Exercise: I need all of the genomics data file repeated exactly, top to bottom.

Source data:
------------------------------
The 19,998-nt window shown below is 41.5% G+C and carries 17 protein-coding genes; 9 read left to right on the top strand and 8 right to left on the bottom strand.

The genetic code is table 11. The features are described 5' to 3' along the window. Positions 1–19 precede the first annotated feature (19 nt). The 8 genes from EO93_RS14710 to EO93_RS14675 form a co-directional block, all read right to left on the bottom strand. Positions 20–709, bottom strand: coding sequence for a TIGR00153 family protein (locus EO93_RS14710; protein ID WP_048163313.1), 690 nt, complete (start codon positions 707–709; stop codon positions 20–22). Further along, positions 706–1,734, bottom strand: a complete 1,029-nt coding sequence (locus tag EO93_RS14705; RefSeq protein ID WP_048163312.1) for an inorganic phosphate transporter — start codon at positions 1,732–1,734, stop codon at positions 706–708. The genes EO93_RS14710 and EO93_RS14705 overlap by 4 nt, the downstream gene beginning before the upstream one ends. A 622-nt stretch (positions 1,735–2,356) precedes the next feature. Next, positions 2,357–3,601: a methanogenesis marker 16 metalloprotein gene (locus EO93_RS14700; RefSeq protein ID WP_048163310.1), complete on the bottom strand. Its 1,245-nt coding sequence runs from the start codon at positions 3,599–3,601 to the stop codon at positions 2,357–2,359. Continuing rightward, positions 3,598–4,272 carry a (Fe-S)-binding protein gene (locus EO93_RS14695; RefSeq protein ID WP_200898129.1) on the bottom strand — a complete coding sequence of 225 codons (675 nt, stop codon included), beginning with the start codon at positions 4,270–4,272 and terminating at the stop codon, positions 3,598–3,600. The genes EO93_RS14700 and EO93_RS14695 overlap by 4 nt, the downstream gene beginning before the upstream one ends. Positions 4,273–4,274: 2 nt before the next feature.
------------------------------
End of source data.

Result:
The 19,998-nt window shown below is 41.5% G+C and carries 17 protein-coding genes; 9 read left to right on the top strand and 8 right to left on the bottom strand.

The genetic code is table 11. The features are described 5' to 3' along the window. Positions 1–19 precede the first annotated feature (19 nt). The 8 genes from EO93_RS14710 to EO93_RS14675 form a co-directional block, all read right to left on the bottom strand. Positions 20–709, bottom strand: coding sequence for a TIGR00153 family protein (locus EO93_RS14710; protein ID WP_048163313.1), 690 nt, complete (start codon positions 707–709; stop codon positions 20–22). Further along, positions 706–1,734, bottom strand: a complete 1,029-nt coding sequence (locus tag EO93_RS14705; RefSeq protein ID WP_048163312.1) for an inorganic phosphate transporter — start codon at positions 1,732–1,734, stop codon at positions 706–708. The genes EO93_RS14710 and EO93_RS14705 overlap by 4 nt, the downstream gene beginning before the upstream one ends. A 622-nt stretch (positions 1,735–2,356) precedes the next feature. Next, positions 2,357–3,601: a methanogenesis marker 16 metalloprotein gene (locus EO93_RS14700; RefSeq protein ID WP_048163310.1), complete on the bottom strand. Its 1,245-nt coding sequence runs from the start codon at positions 3,599–3,601 to the stop codon at positions 2,357–2,359. Continuing rightward, positions 3,598–4,272 carry a (Fe-S)-binding protein gene (locus EO93_RS14695; RefSeq protein ID WP_200898129.1) on the bottom strand — a complete coding sequence of 225 codons (675 nt, stop codon included), beginning with the start codon at positions 4,270–4,272 and terminating at the stop codon, positions 3,598–3,600. The genes EO93_RS14700 and EO93_RS14695 overlap by 4 nt, the downstream gene beginning before the upstream one ends. Positions 4,273–4,274: 2 nt before the next feature.